Interview with ITIA member James Pelow
Describe yourself professionally in a few lines.
I am an English-Irish/Irish-English translator with nearly 10 years professional experience. I specialise in governmental, IT and legal translation, and am currently the only ITIA Certified Legal Translator for English-Irish and Irish-English. I run Snasta (a kind of Irish language SLV) with my partner, and together we manage the work of approximately 10 freelance Irish translators.
When and why did you decide on a career in translating/interpreting?
I fell in love with the Irish language while attending Newpark School in Blackrock, Co. Dublin and always wanted to continue with the language after leaving school.
Early and Modern Irish in Trinity College, Dublin gave me that opportunity and I was particularly taken by the Early Irish element of the course. It was extremely technical and focused heavily on the translation of early texts into English.
Towards the end of the four year course I came to the realisation that I wanted to continue with the language professionally. Knowing from the Early Irish course that I enjoyed translation, a career in translation in the modern language seemed like a natural fit and I found the technical, even solitary, nature of the work particularly appealing.
At the time, Acadamh na hOllscolaíochta Gaeilge were starting to run more and more post-graduate courses on their campus in An Chearthú Rua in Galway. I went with their H.Dip. in Irish Translation Studies, which allowed me to experience true Gaeltacht life and also hone my translation skills.
Name the most important thing you did that helped you launch your career.
Achieving the Séala Fhoras na Gaeilge (Foras na Gaeilge Accreditation for Irish language translators) is probably the single most important thing for an Irish translator. Without it, many government bodies will not consider you for work. Being on the panel also results in a steady flow of work.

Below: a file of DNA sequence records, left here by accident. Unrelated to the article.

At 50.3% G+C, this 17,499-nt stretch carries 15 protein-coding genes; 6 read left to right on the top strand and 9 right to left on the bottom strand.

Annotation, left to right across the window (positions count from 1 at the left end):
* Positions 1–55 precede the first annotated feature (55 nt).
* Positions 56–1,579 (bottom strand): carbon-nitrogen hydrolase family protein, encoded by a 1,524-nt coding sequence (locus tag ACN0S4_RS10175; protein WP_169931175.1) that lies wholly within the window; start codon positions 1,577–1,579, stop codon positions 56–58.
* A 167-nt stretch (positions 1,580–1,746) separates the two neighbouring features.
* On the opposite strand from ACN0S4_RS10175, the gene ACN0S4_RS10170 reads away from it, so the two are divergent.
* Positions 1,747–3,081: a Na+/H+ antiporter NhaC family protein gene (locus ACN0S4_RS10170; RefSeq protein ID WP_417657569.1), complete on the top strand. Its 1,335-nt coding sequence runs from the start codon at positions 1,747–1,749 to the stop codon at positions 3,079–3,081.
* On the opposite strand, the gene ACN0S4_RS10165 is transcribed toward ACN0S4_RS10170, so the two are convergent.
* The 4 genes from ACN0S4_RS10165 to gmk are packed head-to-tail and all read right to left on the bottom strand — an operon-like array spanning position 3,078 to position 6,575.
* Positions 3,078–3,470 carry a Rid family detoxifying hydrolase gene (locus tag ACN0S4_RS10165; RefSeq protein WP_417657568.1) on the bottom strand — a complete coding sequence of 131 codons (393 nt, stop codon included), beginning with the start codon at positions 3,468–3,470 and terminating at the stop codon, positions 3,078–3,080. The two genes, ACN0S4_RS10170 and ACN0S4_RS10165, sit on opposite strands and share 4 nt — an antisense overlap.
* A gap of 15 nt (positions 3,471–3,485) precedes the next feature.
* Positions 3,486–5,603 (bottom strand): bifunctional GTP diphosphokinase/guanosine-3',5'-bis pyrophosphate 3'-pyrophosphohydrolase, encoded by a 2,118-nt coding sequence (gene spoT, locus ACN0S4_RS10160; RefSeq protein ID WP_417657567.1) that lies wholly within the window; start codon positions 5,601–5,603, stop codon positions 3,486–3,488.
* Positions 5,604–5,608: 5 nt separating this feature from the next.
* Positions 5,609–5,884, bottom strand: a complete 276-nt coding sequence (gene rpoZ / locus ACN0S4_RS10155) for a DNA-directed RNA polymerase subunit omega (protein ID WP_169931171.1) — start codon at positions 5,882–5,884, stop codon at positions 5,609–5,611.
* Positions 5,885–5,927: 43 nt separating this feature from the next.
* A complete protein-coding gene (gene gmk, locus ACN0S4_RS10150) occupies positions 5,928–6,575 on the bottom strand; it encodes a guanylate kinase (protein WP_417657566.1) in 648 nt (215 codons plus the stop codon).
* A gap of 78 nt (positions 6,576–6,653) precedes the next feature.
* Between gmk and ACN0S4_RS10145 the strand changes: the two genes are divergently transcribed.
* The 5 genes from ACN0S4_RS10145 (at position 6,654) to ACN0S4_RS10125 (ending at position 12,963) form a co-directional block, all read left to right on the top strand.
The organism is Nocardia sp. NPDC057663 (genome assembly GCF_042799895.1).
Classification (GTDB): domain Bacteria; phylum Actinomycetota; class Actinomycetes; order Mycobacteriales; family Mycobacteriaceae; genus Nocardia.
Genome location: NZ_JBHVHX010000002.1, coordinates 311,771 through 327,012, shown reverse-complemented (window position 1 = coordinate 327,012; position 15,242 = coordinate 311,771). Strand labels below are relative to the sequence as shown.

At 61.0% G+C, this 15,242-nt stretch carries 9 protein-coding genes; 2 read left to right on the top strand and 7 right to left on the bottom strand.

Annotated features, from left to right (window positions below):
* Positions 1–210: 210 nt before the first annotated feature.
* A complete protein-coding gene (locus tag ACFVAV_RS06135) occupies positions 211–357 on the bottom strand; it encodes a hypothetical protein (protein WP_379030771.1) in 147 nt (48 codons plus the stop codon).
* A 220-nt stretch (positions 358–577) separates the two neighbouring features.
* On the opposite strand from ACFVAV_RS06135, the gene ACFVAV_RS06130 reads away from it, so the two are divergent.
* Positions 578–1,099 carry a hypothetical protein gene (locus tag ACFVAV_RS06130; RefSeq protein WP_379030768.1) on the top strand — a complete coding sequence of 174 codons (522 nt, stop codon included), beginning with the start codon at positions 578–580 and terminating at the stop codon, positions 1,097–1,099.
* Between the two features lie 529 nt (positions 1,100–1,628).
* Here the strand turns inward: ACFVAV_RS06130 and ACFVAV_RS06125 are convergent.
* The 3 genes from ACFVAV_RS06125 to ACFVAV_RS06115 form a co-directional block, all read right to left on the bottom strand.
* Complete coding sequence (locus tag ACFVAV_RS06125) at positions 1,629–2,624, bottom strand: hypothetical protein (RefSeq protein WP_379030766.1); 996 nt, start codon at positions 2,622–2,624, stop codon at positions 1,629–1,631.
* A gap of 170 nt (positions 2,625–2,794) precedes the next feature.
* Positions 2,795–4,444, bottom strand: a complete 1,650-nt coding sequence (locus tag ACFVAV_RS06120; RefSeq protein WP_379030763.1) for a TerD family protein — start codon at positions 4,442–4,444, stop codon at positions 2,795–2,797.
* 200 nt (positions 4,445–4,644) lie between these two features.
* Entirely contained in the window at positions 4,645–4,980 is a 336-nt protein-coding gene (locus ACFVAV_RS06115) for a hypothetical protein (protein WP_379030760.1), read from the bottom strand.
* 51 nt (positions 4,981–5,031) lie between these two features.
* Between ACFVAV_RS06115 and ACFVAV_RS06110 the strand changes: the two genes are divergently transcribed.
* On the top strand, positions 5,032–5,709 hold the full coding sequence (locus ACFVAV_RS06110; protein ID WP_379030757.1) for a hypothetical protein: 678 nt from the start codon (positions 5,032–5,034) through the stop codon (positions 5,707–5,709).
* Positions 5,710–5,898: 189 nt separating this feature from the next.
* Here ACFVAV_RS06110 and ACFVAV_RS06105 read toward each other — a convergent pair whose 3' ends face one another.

How important are training and qualifications for a career in translating/interpreting.
In the case of Irish translation specifically I would say that qualifications are a means to an end, but they are not the be all and end all. If a translator can achieve Foras na Gaeilge Accreditation without formal training then he/she should be more than able for a career in translation.
That being said, the particular skillset required for interpreting written language, including all its various idiosyncrasies and nuances, and then reinterpreting it in another language is not something that comes naturally to most people. Irish grammar rules are also particularly cumbersome. In the vast majority of cases those skills can only be developed with tuition, study and, above all else, practice.
Computer skills are also incredibly important these days and ongoing professional development in the use of modern CAT tools is a must for anyone serious about a career in translation — you can’t bake a cake without knowing how to use your oven.
How do you find clients?
When I started out I registered with all the usual agencies and work started to trickle in. I would have been quite happy to continue on that basis, but certain agencies then started pushing my rate down, asking for tighter turnaround times and paying invoices late. These agencies push the rate so low that they are unable to produce a product fit for purpose, and I wanted no part in their race to the bottom.
Keen to offer quality at fair price, I developed a brand and a website to market myself directly to clients. This website started to move up the Google results and I started building my direct client base. Being on the Foras na Gaeilge Panel also brought in more clients.